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NASA Mars Reconnaissance Orbiter CRISM Imagery: How CRISM Sees

Status Report From: NASA Mars Reconnaissance Orbiter CRISM
Posted: Sunday, May 6, 2007

How CRISM Sees
Click on image to enlarge.
How CRISM Sees
Release Date: Aug 23, 2006
Latitude: N/A
Longitude: N/A
Keywords: N/A
This image shows a single CRISM observation sequence of a geologic sample (a breccia), obtained during ground testing. This observation was made using a command sequence identical to what will be used inflight to observe Mars.

One two-dimensional frame of CRISM data, outlined in white in the upper left panel, is a single line of a spatial image. Each element of the line has a spectrum that fills out the second dimension of the frame. A two-dimensional spatial image of a target is built up by taking successive data frames as the spectrometer field of view is swept across a target, either by scanning CRISM's gimbal or by Mars Reconnaissance Orbiter's along-track motion over the Martian surface.

The stack of resulting data frames (shown in the upper left panel) is a multiband image, or "image cube." The upper right panel shows a three-wavelength slice through the multiband image to create a red-green-blue image as the eye might see it. The lower right right panel shows the spectrum for a single spatial pixel from the center panel. The absorption bands present in the spectrum are due to water in the minerals present in the breccia.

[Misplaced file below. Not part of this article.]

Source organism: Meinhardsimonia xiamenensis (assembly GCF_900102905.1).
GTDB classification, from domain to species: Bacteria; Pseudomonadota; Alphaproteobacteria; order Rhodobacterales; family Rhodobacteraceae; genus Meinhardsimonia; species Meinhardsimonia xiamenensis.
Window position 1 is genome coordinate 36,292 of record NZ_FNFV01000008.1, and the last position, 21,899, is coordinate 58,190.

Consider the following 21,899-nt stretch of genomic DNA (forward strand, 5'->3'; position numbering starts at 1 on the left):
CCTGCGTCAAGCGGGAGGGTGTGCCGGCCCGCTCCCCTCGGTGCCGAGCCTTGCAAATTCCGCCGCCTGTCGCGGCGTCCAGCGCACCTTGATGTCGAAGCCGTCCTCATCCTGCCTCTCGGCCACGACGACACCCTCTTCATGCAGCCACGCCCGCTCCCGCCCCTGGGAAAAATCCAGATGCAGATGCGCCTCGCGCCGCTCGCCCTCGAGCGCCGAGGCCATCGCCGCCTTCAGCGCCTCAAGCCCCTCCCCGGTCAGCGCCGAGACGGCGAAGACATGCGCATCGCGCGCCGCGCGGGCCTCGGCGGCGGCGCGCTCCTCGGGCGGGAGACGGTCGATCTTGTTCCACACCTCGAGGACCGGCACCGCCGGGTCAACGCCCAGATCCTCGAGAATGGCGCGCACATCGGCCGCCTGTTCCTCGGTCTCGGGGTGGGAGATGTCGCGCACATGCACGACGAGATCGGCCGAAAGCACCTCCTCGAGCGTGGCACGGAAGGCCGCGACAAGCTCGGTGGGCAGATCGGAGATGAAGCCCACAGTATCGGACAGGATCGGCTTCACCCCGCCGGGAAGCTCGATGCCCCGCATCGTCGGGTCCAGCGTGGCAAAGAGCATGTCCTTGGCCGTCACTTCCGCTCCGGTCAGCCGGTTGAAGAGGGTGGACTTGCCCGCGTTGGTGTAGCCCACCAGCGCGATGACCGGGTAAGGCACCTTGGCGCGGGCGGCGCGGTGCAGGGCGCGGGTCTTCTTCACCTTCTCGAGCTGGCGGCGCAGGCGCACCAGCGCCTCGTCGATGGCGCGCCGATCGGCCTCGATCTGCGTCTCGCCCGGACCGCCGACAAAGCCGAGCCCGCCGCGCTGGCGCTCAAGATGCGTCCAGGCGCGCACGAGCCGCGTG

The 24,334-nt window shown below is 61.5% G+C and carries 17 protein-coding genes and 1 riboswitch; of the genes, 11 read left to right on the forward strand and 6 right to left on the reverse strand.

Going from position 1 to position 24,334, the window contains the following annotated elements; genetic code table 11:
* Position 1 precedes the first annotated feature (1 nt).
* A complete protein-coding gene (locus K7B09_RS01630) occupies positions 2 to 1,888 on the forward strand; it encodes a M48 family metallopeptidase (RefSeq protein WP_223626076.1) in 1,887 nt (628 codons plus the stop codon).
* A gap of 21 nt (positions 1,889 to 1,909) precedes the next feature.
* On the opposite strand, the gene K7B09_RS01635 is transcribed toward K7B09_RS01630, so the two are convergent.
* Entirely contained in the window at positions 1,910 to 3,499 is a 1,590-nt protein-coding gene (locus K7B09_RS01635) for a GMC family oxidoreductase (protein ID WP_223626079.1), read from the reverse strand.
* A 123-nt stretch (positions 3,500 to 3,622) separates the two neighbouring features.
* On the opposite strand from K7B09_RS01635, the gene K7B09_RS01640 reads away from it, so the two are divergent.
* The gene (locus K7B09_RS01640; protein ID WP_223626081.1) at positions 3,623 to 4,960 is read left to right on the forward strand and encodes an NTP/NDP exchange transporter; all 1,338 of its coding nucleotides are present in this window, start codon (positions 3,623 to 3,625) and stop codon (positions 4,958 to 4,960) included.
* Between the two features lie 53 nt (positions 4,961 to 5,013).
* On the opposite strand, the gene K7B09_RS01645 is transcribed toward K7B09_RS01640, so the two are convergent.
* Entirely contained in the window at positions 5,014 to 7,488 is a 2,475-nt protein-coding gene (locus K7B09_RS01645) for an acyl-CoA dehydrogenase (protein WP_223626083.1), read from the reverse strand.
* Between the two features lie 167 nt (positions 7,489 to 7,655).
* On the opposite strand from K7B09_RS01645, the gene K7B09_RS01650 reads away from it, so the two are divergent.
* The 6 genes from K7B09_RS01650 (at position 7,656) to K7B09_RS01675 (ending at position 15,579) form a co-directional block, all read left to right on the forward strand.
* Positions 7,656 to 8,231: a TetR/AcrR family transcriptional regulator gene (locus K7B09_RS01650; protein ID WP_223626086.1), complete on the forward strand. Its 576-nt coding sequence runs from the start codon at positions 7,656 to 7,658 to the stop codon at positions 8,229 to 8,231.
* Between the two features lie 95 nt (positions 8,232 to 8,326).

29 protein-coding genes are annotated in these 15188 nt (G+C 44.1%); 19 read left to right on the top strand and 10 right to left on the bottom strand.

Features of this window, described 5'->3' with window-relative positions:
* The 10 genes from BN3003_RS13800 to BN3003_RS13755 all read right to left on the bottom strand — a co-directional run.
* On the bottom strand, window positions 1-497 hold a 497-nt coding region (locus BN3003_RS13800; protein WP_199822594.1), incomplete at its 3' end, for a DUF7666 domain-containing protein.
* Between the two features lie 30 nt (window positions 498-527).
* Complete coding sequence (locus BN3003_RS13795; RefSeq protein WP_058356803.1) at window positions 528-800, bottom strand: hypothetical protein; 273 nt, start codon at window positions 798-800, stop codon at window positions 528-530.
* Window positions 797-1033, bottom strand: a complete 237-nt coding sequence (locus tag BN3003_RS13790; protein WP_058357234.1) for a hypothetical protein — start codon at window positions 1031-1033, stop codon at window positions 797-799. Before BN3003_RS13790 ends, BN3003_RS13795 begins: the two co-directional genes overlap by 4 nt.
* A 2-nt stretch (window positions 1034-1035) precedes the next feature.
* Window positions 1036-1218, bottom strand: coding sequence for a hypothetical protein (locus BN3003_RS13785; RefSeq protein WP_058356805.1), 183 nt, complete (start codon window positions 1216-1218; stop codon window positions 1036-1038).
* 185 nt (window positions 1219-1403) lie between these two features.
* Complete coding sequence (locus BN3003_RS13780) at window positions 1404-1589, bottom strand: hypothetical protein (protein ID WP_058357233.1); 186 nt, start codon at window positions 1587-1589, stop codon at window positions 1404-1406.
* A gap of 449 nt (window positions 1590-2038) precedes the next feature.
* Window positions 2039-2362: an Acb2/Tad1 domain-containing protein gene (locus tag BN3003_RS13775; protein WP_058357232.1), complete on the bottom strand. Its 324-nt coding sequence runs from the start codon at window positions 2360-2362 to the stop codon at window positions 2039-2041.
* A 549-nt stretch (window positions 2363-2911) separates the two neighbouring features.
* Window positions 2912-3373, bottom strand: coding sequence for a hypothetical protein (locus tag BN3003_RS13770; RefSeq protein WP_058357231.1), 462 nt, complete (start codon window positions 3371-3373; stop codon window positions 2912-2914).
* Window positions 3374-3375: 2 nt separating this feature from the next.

The Compact Reconnaissance Imaging Spectrometer for Mars (CRISM) is one of six science instruments on NASA's Mars Reconnaissance Orbiter. Led by The Johns Hopkins University Applied Physics Laboratory, the CRISM team includes expertise from universities, government agencies and small businesses in the United States and abroad.

CRISM's mission: Find the spectral fingerprints of aqueous and hydrothermal deposits and map the geology, composition and stratigraphy of surface features. The instrument will also watch the seasonal variations in Martian dust and ice aerosols, and water content in surface materials — leading to new understanding of the climate.

Credit: NASA/JPL/JHUAPL

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